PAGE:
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If you'd told me a week ago I'd say this, I'd have laughed loudly and sarcastically, but I actually miss the epic meta post. In my head, that is.

Writing that took over my life so completely for the last six months that even now, when I'm walking, or driving, my thoughts still automatically drift in that direction, but there's nothing there any longer; finished, posted, gone. It's like walking into a room and finding it unexpectedly empty, and all you see is white walls, and all you hear is the echo of your own steps.

Actually—and, I guess, pathetically—the last time I invested this much time and energy in writing something I got an academic degree out of it. Granted, the page count was higher there, but I don't remember struggling this much, probably because I knew what I was doing from the beginning and at least wasn't flailing and fumbling around in a completely unfamiliar field. And I don't think I've ever experienced writing and thinking as a process like that. The TW parts are not that far removed from what I've written before, although there are also new thoughts there, but the DW parts are entirely new, and there I had absolutely no idea where this would go when I started rewatching and making notes. Watching it all come together, piece by piece, moving paragraphs around, fighting for the right words, was absolutely fascinating for someone like me who isn't much of a writer. Things started to connect in ways that surprised even me, and especially once I decided on a single chronological sequence for both shows it suddenly became one single story, or two sides of the same story, and you could see how the themes criss-crossed back and forth, developing across both shows...

I miss idly shuffling around all those thoughts in my head, and being surprised by new ones.

And what really depresses me is that this is probably the best thing I'll ever write, fandom-wise. At least at the moment there isn't a show that even remotely inspires me to write something on this scale again, one that I love completely, but with just the right degree of frustration to keep me thinking about it...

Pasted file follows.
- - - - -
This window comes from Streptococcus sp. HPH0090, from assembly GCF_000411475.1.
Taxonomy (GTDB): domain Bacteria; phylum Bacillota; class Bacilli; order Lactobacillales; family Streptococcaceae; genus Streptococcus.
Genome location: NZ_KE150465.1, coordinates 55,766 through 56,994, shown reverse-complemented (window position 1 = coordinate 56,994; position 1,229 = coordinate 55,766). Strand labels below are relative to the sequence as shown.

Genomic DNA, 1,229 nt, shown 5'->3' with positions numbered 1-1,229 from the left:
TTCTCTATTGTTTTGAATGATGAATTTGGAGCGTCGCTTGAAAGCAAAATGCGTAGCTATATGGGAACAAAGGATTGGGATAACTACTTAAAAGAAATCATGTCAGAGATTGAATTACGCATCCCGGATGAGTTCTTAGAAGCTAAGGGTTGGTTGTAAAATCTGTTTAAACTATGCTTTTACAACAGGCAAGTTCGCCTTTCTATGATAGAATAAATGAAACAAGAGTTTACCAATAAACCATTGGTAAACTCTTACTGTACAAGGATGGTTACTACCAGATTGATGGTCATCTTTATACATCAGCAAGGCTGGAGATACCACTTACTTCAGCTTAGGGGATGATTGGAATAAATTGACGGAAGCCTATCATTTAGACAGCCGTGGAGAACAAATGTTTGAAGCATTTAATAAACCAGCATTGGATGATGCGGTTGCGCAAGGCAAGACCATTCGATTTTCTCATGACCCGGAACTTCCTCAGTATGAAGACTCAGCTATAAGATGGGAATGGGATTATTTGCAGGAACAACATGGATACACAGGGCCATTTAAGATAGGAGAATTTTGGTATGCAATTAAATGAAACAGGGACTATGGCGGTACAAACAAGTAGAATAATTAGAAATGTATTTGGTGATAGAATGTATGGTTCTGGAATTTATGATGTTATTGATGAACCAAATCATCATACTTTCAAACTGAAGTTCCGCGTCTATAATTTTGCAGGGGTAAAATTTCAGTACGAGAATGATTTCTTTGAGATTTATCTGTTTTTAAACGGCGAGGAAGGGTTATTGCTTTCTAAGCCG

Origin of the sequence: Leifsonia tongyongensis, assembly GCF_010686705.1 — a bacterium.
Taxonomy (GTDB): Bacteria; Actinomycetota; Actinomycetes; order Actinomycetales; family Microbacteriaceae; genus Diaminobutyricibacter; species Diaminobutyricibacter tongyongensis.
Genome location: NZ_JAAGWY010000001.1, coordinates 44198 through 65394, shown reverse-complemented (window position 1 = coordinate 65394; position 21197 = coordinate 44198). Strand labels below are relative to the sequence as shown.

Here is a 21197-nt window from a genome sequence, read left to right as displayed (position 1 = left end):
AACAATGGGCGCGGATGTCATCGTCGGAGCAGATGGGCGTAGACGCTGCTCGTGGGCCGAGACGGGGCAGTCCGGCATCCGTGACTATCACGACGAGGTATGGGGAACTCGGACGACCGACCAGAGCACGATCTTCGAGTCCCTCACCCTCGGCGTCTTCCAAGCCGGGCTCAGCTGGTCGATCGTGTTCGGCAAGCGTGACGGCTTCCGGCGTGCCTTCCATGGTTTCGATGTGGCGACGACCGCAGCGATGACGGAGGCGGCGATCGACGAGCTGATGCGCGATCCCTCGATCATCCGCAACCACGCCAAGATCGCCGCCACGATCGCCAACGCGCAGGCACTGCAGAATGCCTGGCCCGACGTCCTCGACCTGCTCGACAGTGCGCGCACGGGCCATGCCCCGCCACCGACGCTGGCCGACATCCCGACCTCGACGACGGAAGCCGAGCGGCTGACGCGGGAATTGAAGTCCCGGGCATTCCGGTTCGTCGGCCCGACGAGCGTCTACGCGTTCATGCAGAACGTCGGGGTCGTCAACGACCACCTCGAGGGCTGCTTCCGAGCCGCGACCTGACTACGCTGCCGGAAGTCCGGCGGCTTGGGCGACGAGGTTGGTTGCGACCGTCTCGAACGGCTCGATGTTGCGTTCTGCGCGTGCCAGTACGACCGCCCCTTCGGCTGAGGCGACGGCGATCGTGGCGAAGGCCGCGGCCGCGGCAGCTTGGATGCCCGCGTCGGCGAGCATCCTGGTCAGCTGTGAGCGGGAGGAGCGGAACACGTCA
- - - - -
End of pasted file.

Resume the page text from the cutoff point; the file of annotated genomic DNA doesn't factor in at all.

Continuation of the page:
(And the thing that makes me want to bang my head against the nearest wall is that my brain doesn't seem to be capable of generating this kind of enthusiasm for something that might actually be productive in the real-life sense. I keep thinking, if I'd at least spent all that time learning Russian, I'd probably be reading Dostojewski by now. Gah. Stupid, stupid brain.)


( 6 comments — Leave a comment )
Sep. 5th, 2010 05:10 pm (UTC)
I feel like I have to rewatch Torchwood, and possibly aquire and watch DW before I read this. Or, I'll read it, won't understand half of it, then re-watch, then comment. Something like that. I'll make it my autumn-project :-)
Sep. 5th, 2010 05:18 pm (UTC)
Seriously, really, this-is-not-me-being-coy, please don't feel obligated. The whole thing is almost 30.000 words long, and it probably won't make a lot of sense unless you know DW.
Sep. 15th, 2010 04:59 am (UTC)
DW is still on my "on hold TV" list, but if I finally get around to finishing it someday, I know exactly where to go to for all the meta and thinky thoughts. :)

Still in awe over the size of those posts...
Sep. 16th, 2010 06:50 pm (UTC)
Still in awe over the size of those posts...

*g* Looking back after a couple of weeks, it feels slightly... surreal that I actually wrote all that.
Nov. 1st, 2010 10:29 pm (UTC)
Found these observations extremely interesting because my own obsessive symptoms re DW have been very similar and (I suspect) made me hell to live with at times.

I have a theory that fandom obsessions become less containable when we hit the point at which fantasy/projection becomes meta - certainly this was true for me. I wrote a lot of fic and spent over a year trying to force Journey's End in particular into a form I could live with; it didn't happen and now I'm channeling a lot of that effort into meta instead, not so much on-line but also into an MA dissertation. It's not on DW, it's about fictional representations of Shakespeare, but a lot of the thinking overlaps.

I'm rambling, but I think what I'm trying to say is don't apologise for your writing. It's important to analyze popular culture and provoke this trivia-fixated society to think.
Nov. 3rd, 2010 11:35 pm (UTC)
My brain is sadly lacking in imagination and more or less completely refuses to write fiction, so I can't really compare; in the very few cases I even attempted it, it certainly felt... lighter, more playful, maybe, but that might be just me. I've never been any kind of writer.

Re: analysing popular culture—sometimes I really wish I'd picked a different academic field, because I find these phenomena and what they reveal about society really fascinating.
( 6 comments — Leave a comment )


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